The Federal Reserve has no mandate for using monetary policy tools to respond to the climate crisis, the US central bank chair has said. Instead, the government should use its powers to build a green economy.
Jerome Powell declared in a speech on Tuesday that “without explicit congressional legislation, it would be inappropriate for us to use our monetary policy or supervisory tools to promote a greener economy or to achieve other climate-based goals”. He added that “we are not, and will not be, a ‘climate policymaker.’”
Powell was speaking at the International Symposium on Central Bank Independence in Stockholm, on a panel discussing central bank independence and mandates.
Powell explained that “decisions about policies to directly address climate change should be made by the elected branches of government”. He continued: “It would be inappropriate for us to use our monetary policy or supervisory tools to promote a greener economy or to achieve other climate-based goals.”
Climate advocates in the US were dismayed by Powell’s statements. David Arkush, a climate and financial regulation advocate at the thinktank Public Citizen, tweeted that “Powell [is] going out of his way to show he doesn’t understand that the climate crisis is having major impacts on inflation and employment”.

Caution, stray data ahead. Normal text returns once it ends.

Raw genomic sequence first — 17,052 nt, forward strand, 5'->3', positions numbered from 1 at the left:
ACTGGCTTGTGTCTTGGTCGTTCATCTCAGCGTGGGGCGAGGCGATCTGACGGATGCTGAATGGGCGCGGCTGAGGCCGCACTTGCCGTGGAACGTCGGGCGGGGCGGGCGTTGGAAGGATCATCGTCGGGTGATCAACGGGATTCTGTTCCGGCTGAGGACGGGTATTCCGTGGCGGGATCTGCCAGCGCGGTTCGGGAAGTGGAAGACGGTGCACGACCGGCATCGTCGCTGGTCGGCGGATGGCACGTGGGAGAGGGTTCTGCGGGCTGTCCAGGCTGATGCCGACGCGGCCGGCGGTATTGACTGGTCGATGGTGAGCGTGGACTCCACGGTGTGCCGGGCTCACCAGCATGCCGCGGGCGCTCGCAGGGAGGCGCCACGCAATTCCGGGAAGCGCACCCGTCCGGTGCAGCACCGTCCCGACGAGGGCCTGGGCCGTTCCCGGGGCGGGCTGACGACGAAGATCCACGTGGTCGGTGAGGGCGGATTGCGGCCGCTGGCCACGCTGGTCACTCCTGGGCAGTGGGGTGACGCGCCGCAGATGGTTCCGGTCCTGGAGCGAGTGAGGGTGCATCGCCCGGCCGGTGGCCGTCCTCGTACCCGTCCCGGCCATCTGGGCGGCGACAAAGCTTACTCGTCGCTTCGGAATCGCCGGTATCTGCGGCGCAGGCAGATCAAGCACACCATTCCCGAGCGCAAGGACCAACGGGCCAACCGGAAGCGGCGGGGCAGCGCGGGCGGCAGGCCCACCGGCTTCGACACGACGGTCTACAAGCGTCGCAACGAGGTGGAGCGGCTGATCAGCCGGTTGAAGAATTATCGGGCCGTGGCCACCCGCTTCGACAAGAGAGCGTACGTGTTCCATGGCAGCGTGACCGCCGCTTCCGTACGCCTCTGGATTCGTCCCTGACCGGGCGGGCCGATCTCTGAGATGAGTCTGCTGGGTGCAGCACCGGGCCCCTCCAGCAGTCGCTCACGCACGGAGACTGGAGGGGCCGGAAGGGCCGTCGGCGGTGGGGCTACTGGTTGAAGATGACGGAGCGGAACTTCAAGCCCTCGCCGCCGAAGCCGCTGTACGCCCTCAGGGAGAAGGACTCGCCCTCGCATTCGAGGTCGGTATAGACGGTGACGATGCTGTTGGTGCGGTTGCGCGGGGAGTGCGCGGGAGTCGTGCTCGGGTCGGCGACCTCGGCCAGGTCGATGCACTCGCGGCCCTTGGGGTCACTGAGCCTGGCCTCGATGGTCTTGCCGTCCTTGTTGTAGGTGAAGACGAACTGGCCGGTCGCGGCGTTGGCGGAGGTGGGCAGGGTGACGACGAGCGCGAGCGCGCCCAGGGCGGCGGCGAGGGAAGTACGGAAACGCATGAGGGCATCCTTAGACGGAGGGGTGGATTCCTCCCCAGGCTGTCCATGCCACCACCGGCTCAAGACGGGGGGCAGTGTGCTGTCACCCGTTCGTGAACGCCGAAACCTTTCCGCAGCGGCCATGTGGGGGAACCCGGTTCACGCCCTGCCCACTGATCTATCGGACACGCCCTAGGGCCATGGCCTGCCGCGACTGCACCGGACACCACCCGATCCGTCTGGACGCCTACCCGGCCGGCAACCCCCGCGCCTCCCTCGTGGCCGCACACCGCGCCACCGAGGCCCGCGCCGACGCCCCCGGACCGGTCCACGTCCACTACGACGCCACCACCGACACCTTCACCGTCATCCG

Powell’s statements seem to contradict those of the Fed’s vice chair, Lael Brainard. In a speech late last year, Brainard explained that “the potential for more frequent and severe climate events, as we are already seeing, and for frictions in the energy transition could lead to greater volatility of supply”.
Powell did note that “the Fed does have narrow, but important, responsibilities regarding climate-related financial risks” as related to bank supervision. “The public reasonably expects supervisors to require that banks understand, and appropriately manage, their material risks, including the financial risks of climate change”.
Indeed, Powell’s comments come soon after the Fed proposed draft climate principles for banks under its supervision. The central bank and its fellow regulators, the Comptroller of the Currency and Federal Deposit Insurance Corporation, are expected to finalise the guidance this quarter. When complete, these principles are likely to require banks with over $100bn in consolidated assets to, among other things, “have adequate understanding and knowledge to assess the potential impact of climate-related risks on the financial institution and to address and oversee these risks within the institution’s strategy and risk appetite.”
The Federal Reserve is also in the process of developing a climate scenario analysis pilot programme for some of the largest banks. Unlike stress tests, the results of this pilot programme will not affect banks’ capital requirements.
The Federal Reserve ranks 16 on Green Central Banking’s scorecard, with a score of 16 out of 130, largely due to the fact that it has not addressed climate in its monetary policy. In his speech, Powell noted that “the Bank of England and the European Central Bank both have … a secondary mandate to support the economic policies of the UK government and the European Union, respectively”, while the Federal Reserve does not.
This page was last updated January 12, 2023
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